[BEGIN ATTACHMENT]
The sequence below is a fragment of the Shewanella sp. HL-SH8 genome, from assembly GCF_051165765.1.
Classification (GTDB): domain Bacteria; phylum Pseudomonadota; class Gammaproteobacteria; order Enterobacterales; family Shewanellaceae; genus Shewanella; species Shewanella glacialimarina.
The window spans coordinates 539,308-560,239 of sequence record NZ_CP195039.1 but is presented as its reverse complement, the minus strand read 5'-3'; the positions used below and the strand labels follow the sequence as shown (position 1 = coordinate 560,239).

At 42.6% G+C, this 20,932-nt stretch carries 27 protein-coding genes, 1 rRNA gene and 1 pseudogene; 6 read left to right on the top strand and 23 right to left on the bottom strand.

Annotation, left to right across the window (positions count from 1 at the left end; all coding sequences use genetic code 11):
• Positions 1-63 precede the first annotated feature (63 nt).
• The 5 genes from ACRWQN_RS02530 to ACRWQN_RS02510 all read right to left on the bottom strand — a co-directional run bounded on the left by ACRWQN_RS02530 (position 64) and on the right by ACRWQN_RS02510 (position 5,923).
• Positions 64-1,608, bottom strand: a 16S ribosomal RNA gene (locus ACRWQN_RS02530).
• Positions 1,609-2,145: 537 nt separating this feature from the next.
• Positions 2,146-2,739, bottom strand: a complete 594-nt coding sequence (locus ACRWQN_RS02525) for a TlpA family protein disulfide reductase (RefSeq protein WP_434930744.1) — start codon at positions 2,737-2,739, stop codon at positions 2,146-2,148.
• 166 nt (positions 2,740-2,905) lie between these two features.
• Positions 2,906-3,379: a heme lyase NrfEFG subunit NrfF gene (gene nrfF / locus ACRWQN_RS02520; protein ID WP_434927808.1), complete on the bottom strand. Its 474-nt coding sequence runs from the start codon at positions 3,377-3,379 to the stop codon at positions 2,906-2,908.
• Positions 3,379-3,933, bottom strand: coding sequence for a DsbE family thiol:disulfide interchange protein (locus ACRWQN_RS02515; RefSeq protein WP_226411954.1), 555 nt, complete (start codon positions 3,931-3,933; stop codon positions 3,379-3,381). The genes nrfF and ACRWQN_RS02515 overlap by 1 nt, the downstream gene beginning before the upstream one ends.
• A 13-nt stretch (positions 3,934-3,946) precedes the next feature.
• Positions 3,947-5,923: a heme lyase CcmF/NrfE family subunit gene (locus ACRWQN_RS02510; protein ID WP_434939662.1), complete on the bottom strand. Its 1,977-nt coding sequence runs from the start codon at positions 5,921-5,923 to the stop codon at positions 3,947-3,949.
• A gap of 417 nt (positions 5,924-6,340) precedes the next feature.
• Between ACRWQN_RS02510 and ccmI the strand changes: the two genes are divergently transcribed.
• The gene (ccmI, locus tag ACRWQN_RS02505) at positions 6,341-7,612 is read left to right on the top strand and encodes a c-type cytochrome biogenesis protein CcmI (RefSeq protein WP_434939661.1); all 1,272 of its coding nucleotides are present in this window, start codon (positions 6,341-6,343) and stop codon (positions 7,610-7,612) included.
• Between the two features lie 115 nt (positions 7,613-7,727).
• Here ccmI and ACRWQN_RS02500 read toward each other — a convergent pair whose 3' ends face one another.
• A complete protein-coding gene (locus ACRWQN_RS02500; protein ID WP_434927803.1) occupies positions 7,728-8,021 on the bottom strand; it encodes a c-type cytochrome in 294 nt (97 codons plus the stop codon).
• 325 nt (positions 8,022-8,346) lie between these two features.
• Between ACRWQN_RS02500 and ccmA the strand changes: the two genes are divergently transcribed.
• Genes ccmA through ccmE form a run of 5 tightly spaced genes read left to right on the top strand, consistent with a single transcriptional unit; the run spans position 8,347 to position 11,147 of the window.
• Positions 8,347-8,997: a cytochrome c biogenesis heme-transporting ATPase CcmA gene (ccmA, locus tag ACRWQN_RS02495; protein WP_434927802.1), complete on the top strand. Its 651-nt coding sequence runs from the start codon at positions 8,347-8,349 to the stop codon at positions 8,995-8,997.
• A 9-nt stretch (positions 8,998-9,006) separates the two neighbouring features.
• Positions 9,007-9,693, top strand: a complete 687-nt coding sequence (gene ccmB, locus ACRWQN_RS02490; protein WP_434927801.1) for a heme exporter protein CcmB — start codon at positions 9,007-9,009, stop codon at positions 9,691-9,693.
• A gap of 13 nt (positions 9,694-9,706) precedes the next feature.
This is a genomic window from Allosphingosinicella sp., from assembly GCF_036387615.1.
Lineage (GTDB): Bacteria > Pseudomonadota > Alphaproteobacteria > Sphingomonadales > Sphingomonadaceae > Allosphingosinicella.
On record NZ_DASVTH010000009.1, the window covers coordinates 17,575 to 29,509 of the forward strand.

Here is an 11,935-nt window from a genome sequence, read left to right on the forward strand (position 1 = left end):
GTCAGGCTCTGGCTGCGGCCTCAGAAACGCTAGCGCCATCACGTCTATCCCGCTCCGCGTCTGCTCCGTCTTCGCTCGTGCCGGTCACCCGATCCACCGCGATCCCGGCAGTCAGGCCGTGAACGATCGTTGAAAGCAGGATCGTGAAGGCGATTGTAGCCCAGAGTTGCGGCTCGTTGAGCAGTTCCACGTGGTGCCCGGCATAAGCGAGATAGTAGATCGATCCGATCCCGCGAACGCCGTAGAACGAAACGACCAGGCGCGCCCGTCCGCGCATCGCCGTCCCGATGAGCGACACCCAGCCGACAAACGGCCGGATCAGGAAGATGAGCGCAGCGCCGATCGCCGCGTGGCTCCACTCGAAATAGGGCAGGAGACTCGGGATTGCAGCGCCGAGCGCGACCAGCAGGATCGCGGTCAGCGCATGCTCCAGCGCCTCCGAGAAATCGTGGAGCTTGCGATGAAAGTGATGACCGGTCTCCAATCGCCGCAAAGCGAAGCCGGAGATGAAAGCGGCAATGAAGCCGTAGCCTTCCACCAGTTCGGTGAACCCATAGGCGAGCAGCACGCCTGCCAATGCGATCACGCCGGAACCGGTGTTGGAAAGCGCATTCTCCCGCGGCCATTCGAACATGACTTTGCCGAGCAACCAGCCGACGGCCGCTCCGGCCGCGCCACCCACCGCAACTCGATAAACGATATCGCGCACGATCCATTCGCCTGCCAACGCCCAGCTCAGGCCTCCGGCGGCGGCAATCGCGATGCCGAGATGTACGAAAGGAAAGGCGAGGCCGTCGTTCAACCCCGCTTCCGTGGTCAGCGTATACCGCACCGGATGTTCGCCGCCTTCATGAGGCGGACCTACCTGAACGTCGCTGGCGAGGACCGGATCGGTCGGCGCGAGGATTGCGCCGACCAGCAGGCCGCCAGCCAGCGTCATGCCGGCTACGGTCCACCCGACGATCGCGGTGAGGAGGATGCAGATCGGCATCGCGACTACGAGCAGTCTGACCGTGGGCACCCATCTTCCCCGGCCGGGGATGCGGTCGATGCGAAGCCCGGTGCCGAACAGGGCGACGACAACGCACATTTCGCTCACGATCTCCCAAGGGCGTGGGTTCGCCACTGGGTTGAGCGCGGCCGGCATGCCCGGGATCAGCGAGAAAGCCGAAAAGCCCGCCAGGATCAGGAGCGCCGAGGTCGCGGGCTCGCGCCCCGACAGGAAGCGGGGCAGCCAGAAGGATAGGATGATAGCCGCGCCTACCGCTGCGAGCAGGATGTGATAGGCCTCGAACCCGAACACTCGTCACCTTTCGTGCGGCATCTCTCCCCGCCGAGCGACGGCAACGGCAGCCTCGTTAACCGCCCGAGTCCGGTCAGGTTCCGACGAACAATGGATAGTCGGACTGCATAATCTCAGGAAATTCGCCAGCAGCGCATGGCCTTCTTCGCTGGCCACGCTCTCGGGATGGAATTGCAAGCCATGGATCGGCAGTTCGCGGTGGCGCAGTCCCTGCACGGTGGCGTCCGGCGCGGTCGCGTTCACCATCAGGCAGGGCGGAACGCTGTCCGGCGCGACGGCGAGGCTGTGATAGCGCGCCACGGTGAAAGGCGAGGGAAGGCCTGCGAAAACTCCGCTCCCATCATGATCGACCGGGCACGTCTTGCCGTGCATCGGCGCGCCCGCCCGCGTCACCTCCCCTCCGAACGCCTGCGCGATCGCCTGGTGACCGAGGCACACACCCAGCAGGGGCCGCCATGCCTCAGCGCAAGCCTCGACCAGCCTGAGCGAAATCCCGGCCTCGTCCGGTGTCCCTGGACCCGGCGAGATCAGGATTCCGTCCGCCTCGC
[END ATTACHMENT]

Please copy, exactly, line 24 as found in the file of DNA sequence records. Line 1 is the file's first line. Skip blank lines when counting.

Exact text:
• Genes ccmA through ccmE form a run of 5 tightly spaced genes read left to right on the top strand, consistent with a single transcriptional unit; the run spans position 8,347 to position 11,147 of the window.